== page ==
Introduction to Python for Econometrics, Statistics and Numerical Analysis: Third Edition
New material added to the third edition on January 3, 2018.
Python is a widely used general purpose programming language, which happens to be well suited to econometrics, data analysis and other more general numeric problems. These notes provide an introduction to Python for a beginning programmer. They may also be useful for an experienced Python programmer interested in using NumPy, SciPy, matplotlib and pandas for numerical and statistical analysis (if this is the case, much of the beginning can be skipped).
Third edition, Update 1¶
- Verified that all code and examples work correctly against 2019 versions of modules. The notable packages and their versions are:
- Python 3.7 (Preferred version)
- NumPy: 1.16
- SciPy: 1.3
- pandas: 0.25
- matplotlib: 3.1
- Python 2.7 support has been officially dropped, although most examples continue to work with 2.7. Do not Python 2.7 in 2019 for numerical code.
Third edition update¶
- Rewritten installation section focused exclusively on using Continuum\'s Anaconda.
- Python 3.5 is the default version of Python instead of 2.7. Python 3.5 (or newer) is well supported by the Python packages required to analyze data and perform statistical analysis, and bring some new useful features, such as a new operator for matrix multiplication (@).
- Removed distinction between integers and longs in built-in data types chapter. This distinction is only relevant for Python 2.7.
- dot has been removed from most examples and replaced with @ to produce more readable code.
- Split Cython and Numba into separate chapters to highlight the improved capabilities of Numba.
- Verified all code working on current versions of core libraries using Python 3.5.
- Updated syntax of pandas functions such as resample.
- Added pandas Categorical.
- Expanded coverage of pandas groupby.
- Expanded coverage of date and time data types and functions.
- New chapter introducing statsmodels, a package that facilitates statistical analysis of data. statsmodels includes regression analysis, Generalized Linear Models (GLM) and time-series analysis using ARIMA models.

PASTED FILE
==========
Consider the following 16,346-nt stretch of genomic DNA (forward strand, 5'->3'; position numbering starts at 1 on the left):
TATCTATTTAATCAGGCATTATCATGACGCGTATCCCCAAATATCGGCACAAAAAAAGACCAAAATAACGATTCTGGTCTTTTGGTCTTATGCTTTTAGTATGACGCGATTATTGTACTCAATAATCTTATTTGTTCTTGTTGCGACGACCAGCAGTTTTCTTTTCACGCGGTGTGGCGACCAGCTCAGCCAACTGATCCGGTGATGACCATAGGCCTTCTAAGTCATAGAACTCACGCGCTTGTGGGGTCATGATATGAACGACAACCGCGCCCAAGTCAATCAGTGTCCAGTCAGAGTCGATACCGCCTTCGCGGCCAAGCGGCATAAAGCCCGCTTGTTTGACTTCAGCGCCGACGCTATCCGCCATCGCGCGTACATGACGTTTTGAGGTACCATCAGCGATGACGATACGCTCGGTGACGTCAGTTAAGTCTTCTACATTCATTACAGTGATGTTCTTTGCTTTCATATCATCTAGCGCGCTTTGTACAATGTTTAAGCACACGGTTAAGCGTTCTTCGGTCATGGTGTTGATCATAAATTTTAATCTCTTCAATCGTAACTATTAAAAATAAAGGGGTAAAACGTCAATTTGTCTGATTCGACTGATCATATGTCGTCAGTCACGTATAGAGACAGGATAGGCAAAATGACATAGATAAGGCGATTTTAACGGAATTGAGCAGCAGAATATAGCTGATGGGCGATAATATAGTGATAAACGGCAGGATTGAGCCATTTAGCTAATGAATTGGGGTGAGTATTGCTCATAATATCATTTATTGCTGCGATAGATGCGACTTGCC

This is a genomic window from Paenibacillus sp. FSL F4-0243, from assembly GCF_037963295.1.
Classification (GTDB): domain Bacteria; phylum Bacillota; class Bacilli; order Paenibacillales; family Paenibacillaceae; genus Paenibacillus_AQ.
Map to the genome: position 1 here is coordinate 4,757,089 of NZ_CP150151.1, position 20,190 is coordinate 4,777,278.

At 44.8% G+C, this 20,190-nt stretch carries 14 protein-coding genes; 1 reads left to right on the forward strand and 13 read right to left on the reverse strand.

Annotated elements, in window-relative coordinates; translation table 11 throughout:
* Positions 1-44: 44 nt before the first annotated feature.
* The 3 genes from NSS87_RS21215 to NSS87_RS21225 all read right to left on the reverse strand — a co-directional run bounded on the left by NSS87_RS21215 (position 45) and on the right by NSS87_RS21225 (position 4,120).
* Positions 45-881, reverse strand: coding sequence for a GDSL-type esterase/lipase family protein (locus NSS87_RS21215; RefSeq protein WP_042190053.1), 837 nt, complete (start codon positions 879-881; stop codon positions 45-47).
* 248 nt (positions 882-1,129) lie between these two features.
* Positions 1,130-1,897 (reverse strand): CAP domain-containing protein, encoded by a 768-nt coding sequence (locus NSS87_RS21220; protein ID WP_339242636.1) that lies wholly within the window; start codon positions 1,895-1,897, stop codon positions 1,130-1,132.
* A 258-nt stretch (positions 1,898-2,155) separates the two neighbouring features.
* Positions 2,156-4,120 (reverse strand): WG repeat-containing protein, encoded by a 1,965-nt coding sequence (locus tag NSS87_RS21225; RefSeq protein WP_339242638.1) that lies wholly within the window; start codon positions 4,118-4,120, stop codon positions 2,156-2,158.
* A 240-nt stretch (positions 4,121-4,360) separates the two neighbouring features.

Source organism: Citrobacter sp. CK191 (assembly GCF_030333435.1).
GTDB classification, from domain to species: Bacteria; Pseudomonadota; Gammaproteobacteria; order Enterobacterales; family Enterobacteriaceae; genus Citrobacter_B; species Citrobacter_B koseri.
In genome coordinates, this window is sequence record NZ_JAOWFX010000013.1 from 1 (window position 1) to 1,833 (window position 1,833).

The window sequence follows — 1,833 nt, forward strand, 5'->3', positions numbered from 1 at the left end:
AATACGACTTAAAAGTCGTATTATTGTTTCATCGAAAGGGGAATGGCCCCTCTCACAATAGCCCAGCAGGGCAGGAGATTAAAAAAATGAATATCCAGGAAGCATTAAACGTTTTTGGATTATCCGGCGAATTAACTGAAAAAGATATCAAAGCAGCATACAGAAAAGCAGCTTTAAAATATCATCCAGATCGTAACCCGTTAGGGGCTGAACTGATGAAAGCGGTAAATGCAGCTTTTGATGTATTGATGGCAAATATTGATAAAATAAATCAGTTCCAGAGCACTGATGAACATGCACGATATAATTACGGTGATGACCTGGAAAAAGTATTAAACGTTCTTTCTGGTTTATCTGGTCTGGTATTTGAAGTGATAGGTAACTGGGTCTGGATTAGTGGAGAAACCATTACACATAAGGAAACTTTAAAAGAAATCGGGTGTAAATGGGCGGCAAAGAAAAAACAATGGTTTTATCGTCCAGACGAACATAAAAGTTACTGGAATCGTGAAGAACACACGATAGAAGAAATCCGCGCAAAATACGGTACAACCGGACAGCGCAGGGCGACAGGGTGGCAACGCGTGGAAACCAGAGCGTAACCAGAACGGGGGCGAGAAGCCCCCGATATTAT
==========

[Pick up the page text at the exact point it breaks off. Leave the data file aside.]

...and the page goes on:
Second edition update¶
- Improved Cython and Numba sections
- Added sections discussing interfacing with C code
- Added sections to the chapter on running code in Parallel covering IPython\'s cluster server and joblib
- Further improvements in the installation based on feedback from the Python Course
- Updated Anaconda to 1.9
- Added information about using Spyder as an initial IDE.
- Added packages for Spyder to the installation instructions.
New in second edition
- The preferred installation method is now Continuum Analytics\' Anaconda. Anaconda is a complete scientific stack and is available for all major platforms.
- New chapter on pandas. pandas provides a simple but powerful tool to manage data and perform basic analysis. It also greatly simplifies importing and exporting data.
- New chapter on advanced selection of elements from an array.
- Numba provides just-in-time compilation for numeric Python code which often produces large performance gains when pure NumPy solutions are not available (e.g. looping code).
- Addition to performance section covering line_profiler for profiling code.
- Dictionary, set and tuple comprehensions.
- Numerous typos fixed.
- All code has been verified working against Anaconda 1.7.0.
Data and Notebooks¶
- Data and Code from the notes. These files are needed to run some of the code in the notes.
- The Fama-French data set is used in the asset-pricing examples.
- The FTSE 100 data from 1984 until 2012 is used in the GJR-GARCH example.
These notebooks contains the four extended examples from the Examples chapter.
- Estimation of a GJR-GARCH model (download)
- Estimation of risk premia using Fama-MacBeth (download)
- Estimation using the Generalized Method of Moments (GMM) (download)
- Outputting to LaTeX (download)